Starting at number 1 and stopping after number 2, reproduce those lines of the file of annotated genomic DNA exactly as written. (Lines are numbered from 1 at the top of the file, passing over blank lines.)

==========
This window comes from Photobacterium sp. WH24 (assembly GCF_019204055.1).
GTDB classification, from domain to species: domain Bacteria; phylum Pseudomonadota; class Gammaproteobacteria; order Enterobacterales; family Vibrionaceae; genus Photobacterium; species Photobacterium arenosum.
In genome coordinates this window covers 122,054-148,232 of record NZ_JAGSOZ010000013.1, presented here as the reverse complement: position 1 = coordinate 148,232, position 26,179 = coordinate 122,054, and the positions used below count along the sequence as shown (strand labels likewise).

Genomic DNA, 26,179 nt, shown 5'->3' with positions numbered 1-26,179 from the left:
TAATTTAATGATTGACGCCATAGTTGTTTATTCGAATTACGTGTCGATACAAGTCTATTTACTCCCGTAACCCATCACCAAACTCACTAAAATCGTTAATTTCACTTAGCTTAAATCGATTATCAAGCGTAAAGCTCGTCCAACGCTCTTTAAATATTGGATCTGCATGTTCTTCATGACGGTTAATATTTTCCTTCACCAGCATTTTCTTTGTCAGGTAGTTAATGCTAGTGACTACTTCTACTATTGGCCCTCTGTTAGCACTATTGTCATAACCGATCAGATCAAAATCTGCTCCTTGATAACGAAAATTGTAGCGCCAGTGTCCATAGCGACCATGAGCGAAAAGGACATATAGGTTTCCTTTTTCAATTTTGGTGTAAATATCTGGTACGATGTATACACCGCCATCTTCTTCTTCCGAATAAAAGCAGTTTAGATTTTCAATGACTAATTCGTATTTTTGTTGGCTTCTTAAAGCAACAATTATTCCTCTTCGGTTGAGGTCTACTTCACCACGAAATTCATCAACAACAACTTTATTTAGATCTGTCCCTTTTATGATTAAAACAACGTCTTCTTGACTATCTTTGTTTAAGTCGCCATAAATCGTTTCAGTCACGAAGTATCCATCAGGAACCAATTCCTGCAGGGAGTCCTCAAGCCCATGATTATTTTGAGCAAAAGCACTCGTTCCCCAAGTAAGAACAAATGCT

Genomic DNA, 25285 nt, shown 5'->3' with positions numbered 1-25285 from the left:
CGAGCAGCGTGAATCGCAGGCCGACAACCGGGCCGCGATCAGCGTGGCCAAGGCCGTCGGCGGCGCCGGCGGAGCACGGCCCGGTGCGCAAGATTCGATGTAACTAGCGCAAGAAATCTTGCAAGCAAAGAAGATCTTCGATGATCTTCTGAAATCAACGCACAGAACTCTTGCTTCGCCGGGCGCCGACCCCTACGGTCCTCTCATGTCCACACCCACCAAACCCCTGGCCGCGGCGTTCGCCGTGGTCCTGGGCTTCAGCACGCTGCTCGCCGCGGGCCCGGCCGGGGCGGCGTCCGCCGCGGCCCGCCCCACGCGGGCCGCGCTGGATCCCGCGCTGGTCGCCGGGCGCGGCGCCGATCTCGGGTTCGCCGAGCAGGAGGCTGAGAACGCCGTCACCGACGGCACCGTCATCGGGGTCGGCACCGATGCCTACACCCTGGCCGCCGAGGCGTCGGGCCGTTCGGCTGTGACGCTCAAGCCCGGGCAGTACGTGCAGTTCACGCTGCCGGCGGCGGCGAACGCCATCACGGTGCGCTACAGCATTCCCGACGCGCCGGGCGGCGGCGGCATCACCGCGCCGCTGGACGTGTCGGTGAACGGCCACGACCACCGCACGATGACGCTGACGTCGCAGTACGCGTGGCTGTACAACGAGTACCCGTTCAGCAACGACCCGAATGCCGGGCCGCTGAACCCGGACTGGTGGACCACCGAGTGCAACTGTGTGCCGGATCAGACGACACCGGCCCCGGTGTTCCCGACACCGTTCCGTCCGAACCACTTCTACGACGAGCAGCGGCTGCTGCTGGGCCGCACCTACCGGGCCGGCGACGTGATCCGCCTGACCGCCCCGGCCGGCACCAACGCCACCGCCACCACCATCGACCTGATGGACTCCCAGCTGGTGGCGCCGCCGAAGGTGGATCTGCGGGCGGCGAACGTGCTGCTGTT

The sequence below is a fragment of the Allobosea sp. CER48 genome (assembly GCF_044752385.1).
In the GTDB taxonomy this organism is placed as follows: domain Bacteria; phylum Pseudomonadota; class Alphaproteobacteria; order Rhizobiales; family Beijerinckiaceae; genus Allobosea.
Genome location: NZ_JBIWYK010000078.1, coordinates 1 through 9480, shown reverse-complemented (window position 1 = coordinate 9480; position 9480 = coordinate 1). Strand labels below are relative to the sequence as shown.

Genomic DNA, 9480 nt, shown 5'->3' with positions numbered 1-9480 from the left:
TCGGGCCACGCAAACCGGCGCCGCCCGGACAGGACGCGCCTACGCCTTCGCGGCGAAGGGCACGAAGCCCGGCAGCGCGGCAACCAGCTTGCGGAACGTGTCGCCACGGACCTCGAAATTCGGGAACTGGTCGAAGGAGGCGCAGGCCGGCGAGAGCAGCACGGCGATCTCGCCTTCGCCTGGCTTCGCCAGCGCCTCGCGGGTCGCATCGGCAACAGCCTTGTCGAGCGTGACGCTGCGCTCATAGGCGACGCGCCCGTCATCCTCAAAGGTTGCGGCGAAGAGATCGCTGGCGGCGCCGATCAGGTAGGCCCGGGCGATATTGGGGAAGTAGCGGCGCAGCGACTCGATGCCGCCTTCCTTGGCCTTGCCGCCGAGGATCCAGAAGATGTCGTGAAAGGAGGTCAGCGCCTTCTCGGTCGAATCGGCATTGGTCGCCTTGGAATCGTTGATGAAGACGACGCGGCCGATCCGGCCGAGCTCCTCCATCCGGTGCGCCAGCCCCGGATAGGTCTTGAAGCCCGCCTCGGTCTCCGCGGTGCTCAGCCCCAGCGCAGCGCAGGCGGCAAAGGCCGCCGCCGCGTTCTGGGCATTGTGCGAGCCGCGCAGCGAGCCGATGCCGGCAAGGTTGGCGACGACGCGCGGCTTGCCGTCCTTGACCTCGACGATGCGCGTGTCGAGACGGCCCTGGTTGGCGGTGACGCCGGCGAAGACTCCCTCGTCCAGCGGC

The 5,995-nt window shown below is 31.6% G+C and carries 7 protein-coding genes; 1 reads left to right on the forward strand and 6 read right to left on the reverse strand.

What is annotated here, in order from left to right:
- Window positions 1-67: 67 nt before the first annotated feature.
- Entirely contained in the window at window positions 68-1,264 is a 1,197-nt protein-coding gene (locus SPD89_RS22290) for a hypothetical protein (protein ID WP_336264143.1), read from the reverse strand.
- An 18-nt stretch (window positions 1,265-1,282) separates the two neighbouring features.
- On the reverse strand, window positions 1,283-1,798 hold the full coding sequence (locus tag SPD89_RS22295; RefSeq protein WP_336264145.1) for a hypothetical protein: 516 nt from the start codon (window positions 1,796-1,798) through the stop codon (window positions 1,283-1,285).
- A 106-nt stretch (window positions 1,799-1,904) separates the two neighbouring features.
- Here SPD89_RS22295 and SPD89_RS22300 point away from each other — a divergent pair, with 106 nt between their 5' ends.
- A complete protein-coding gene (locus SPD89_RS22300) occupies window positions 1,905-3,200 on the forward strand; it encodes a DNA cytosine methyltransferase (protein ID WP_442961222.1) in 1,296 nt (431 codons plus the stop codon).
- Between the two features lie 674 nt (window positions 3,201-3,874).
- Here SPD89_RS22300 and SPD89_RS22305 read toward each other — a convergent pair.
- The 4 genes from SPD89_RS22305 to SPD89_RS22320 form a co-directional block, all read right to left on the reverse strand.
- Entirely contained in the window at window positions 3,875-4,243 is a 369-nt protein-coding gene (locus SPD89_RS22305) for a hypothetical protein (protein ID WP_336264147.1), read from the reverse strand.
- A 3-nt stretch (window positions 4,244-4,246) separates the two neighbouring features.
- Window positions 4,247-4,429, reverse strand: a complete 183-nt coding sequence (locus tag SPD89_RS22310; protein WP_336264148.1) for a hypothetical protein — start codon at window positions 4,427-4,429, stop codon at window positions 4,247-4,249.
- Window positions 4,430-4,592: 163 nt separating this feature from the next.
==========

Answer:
This window comes from Photobacterium sp. WH24 (assembly GCF_019204055.1).
GTDB classification, from domain to species: domain Bacteria; phylum Pseudomonadota; class Gammaproteobacteria; order Enterobacterales; family Vibrionaceae; genus Photobacterium; species Photobacterium arenosum.